The Hartford show earlier this month, which marked the release of Springsteen’s new CD, Magic, was not, at least technically speaking, Jesse’s first Springsteen concert. In 2002, when we were living in London, I managed to get two tickets at Wembley Arena for one of the early shows on The Rising tour. Jesse had just turned 9 and, although I could have traded the extra ticket for the Queen’s jewels, I decided it was time to take him to his first rock concert.

The small boy stood with the crowd through the band’s powerful opening numbers, The Rising and Lonesome Day, then both new, and a classic, No Surrender. Then he sat down, curled up in his seat, and fell into a deep sleep. It hadn’t helped that the clocks had been set back an hour that Fall day or that my wife, out of legitimate concern, had insisted that he wear earplugs. I did manage to awake him briefly during the encore for Born to Run, when everyone in the arena, now illuminated with floodlights, stood on their seats, pumping their fists into the air. But to a sleepy child, it must have seemed a bizarre dream. He closed his eyes again and didn’t open them until morning.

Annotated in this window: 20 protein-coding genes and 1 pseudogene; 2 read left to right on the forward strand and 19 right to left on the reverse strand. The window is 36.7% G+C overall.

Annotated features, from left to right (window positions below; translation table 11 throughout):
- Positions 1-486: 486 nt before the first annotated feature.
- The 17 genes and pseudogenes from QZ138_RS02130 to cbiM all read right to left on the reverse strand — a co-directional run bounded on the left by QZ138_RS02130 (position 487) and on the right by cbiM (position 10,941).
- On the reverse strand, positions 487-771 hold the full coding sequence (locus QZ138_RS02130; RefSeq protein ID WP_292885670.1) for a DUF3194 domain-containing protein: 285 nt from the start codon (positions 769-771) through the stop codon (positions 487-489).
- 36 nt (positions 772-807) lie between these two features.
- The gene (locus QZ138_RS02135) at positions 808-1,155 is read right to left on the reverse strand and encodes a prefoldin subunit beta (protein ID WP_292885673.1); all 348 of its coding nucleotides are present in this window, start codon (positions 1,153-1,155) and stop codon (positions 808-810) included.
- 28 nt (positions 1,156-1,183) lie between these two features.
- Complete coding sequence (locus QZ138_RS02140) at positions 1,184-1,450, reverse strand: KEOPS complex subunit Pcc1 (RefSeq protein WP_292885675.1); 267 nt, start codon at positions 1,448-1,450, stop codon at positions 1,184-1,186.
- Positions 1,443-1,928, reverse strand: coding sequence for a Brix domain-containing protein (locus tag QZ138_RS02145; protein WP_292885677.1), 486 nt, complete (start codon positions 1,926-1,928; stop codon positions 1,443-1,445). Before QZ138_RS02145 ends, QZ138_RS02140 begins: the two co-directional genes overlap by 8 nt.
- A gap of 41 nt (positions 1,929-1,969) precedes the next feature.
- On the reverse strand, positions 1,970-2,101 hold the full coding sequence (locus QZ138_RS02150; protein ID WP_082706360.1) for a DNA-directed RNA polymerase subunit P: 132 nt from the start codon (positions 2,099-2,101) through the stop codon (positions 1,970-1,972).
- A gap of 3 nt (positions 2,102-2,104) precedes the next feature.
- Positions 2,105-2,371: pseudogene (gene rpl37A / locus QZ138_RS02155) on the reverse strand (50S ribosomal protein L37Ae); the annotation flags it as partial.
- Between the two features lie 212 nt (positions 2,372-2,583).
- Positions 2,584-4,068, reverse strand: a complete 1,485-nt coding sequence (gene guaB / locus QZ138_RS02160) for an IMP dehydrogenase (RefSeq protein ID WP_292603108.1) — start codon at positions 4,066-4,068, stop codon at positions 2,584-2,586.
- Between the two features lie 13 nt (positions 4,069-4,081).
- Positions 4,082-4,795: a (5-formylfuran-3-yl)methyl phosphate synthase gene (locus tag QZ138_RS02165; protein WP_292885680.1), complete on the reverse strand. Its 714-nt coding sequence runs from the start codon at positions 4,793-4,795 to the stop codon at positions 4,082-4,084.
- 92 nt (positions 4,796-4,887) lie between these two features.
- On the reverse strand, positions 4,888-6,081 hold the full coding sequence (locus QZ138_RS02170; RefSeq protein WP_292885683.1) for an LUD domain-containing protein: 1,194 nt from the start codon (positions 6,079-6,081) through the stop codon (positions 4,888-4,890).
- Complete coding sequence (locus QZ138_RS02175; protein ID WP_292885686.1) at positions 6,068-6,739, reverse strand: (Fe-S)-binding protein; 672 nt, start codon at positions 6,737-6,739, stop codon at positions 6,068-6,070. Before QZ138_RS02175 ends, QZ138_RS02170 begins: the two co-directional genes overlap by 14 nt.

These days, though, at least at home, Jesse is as much a rebel as some of the characters in Springsteen’s trademark songs. My son reluctantly agreed to come to Hartford, mainly, I think, because it was a rare chance to stay up late on a school night.

Over Jesse’s intense opposition, I played the new Magic album in the car on the way to the concert. Jesse insisted the opening number, Radio Nowhere—a high-octane, guitar-driven rocker with the intensity of Springsteen’s earlier Because the Night or Light of Day—was simply a rip-off from the band Green Day. My suggestion that Green Day might have been more influenced by Springsteen than the other way around went, as  Springsteen sings, nowhere. As we headed down Interstate 84 in Connecticut, Jesse launched similar cheap shots at other new songs, mainly centred on Springsteen’s vocal abilities.

But once Springsteen and the E Streeters hit the stage at the Hartford Civic Center, opening with a fiery version of Radio Nowhere, I noticed a subtle change coming over my doubting son. He was slowly swaying to the beat.